Deadly predators threaten wheelchair user’s sport

Posted on June 22nd, 2012

A disabled pigeon racing enthusiast in Weymouth has spoken out about his concerns for the future of his favourite sport.

Chris Williams has raced pigeons with his father since he was 12 but says this has been ruined by a growing threat.

He and other local pigeon fanciers say sparrowhawks in Dorset cause great reason for alarm: pedigree pigeons and song birds are staples of its diet.

Chris is 22 and a member of the Royal Pigeon Racing Association and shares his love of the sport with his father. He races his pigeons in his local pigeon club the Weymouth Homing Society, which has been running for over 50 years.

“Over the last two years I have lost count of the number of my pigeons I have lost to birds of prey.

“I’ve had to witness first hand the brutal killings and injuries inflicted on my birds, which leave me feeling both upset and angry.

“When a female sparrowhawk attacked some of my birds, leaving them shell shocked and unable to fly I was left with no option but to kill them. I was heart broken.”

Chris says that this predation problem is ruining his sport – which only became accessible to wheelchair users relatively recently, thanks to the introduction of systems which clock the return of the pigeons to their lofts electronically.

“This advance to the sport undoubtedly afforded me greater independence – it means that I can now really participate in and enjoy the sport – and compete against my dad properly, as I no longer require his assistance.

“The emotional and financial impact these hawk attacks are having is so frustrating. There’s currently nothing we can do to protect our own birds from them.”

Chris keeps 30 racing pigeons and explains that there are about 70 pigeon fanciers with lofts in his local area – all experiencing the same problem. He fears the escalating issue could mean the death of not just his birds, but eventually, the sport of pigeon racing.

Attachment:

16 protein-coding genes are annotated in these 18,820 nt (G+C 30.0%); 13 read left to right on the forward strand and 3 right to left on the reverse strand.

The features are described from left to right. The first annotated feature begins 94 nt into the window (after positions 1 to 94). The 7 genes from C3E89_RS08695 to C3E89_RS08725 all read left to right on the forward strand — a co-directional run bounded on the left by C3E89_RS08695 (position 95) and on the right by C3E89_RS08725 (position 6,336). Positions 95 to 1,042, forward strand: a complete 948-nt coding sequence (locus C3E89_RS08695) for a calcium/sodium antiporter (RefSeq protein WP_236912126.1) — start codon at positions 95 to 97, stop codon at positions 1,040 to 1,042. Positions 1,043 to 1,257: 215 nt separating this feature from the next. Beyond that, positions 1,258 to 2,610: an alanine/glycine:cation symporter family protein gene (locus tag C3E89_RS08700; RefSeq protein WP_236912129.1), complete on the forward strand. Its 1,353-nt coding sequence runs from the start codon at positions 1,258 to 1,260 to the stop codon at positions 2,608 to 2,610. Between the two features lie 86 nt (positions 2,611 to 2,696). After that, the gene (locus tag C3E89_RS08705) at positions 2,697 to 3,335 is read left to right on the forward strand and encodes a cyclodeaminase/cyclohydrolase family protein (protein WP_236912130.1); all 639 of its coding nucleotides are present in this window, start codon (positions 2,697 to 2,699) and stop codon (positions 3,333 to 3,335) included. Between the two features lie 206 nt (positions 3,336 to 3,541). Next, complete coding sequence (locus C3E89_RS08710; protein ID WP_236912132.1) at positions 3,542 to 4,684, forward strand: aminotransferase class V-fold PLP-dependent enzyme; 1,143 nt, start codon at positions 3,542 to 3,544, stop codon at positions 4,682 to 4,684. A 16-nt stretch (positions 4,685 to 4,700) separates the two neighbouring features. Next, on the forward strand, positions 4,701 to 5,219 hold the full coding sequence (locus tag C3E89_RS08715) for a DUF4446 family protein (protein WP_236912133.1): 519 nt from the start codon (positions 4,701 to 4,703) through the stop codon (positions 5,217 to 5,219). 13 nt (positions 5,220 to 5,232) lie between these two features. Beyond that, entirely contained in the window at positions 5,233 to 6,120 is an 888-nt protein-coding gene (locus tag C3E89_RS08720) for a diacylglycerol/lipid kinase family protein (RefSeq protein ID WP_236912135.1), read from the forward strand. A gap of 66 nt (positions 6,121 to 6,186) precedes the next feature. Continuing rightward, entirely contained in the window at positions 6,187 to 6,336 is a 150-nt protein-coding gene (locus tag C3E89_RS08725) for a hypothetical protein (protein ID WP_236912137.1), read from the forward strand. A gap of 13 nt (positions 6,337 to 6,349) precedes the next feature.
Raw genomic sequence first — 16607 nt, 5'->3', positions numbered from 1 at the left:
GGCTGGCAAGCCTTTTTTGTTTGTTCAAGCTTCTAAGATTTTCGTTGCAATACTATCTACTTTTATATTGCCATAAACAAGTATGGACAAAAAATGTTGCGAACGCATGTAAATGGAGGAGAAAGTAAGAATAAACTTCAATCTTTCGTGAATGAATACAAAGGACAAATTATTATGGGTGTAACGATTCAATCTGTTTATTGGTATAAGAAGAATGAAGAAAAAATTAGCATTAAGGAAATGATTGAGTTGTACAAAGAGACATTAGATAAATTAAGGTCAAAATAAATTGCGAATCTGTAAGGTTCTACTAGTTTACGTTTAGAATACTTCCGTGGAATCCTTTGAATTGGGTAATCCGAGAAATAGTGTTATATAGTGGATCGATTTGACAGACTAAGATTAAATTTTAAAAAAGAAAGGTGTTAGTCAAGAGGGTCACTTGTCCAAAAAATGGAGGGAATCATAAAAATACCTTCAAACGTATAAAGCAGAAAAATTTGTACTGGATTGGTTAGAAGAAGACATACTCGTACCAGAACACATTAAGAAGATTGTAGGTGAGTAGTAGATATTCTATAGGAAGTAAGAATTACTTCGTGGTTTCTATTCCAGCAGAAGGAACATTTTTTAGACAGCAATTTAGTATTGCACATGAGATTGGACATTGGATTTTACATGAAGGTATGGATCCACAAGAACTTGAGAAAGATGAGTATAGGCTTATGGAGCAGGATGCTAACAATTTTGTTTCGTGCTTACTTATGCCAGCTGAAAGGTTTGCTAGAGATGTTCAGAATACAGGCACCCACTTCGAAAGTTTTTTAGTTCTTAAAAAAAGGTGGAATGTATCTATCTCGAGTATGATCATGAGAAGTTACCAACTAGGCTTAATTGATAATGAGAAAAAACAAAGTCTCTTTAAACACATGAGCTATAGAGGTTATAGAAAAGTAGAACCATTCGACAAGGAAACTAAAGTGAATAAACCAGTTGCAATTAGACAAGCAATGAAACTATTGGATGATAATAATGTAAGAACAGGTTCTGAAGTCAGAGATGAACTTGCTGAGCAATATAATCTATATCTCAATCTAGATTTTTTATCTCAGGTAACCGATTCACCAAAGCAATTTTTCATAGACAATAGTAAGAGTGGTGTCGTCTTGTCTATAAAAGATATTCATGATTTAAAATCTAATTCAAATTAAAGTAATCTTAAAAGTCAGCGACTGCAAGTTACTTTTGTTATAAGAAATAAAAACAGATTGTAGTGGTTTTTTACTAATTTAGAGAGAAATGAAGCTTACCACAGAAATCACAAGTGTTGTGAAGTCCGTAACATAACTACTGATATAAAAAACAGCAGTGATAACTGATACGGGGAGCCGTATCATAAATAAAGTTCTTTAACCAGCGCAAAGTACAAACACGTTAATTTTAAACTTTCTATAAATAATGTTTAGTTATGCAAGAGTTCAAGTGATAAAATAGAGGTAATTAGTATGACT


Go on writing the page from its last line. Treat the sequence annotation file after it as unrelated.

He says that the damage birds of prey do to pigeons extend beyond the killing of the one bird attacked.

“If a sparrowhawk swoops on a flock of say 30 pigeons while in their line of flight, they might only catch and kill one, but the other birds will often end up damaging of killing themselves in their panic to get away.

“Pigeons will panic and dive into the nearest area to try and escape – which sometimes results in them killing themselves by hitting the ground, trees or a building.

“Racing pigeons are also known to fly hundreds of miles in the wrong direction to escape, leading to exhaustion and getting lost.”

Chris believes that the installation of manmade peregrine nesting sites in cities and towns should be stopped, or at least reduced, to protect the safety of racing pigeons.

“Pigeon fanciers are bird lovers – we’re not against birds of prey. We just want their populations to be left alone to breed at a more natural rate. This would really help reduce the threat to our pigeons. Nature should be allowed to take its course.”

He is desperate for the impact of birds of prey on pigeon racing to be recognised:

“We are extremely attached to our birds. Just like any cat or dog owner would be distraught if their pet was attacked or killed, so are we when our pigeons return attacked or worse, dead.”

“The scale of the problem here means more of our birds will become a food source. These birds of prey don’t discriminate between feral and racing pigeons.

Chris explained that soaring sparrowhawk numbers in the UK are also having a detrimental effect on the population of other native breeds such as songbirds.

“In many areas of the UK peregrine falcons also pose a major threat to racing pigeons”

“Pigeon fanciers need to let out their birds for exercise and training regularly. But many are not just too frightened to, after suffering so many attacks.

“There are peregine nests on Portland Bill, just a short distance from my home and pigeon loft; there are also many sparrowhawk nesting sites in and around Weymouth and Dorchester.”

Many British lives were saved during World War II, thanks to the efforts of pigeons carrying information across enemy lines and concerned pigeon fanciers in the area think these birds deserve to be protected.

Chris believes the racing pigeon suffers an unjust reputation.

“They are far from being vermin. Feral and racing pigeons are a whole world apart.”

Pigeon racing is a long-standing British tradition; HRH The Queen is the patron of the sport and has around 200 racing pigeons in the royal lofts at Sandringham. There are about 60,000 fanciers in the UK, 42,000 of these race their pigeons from April to September, using the winter months for breeding and husbandry.

UK pigeon fanciers have formed the national Raptor Alliance to lobby for change in the protection of their racing birds. Currently, birds owned by pigeon fanciers in the UK have no legal protection against increasing attacks from soaring sparrowhawk and peregrine falcon populations.

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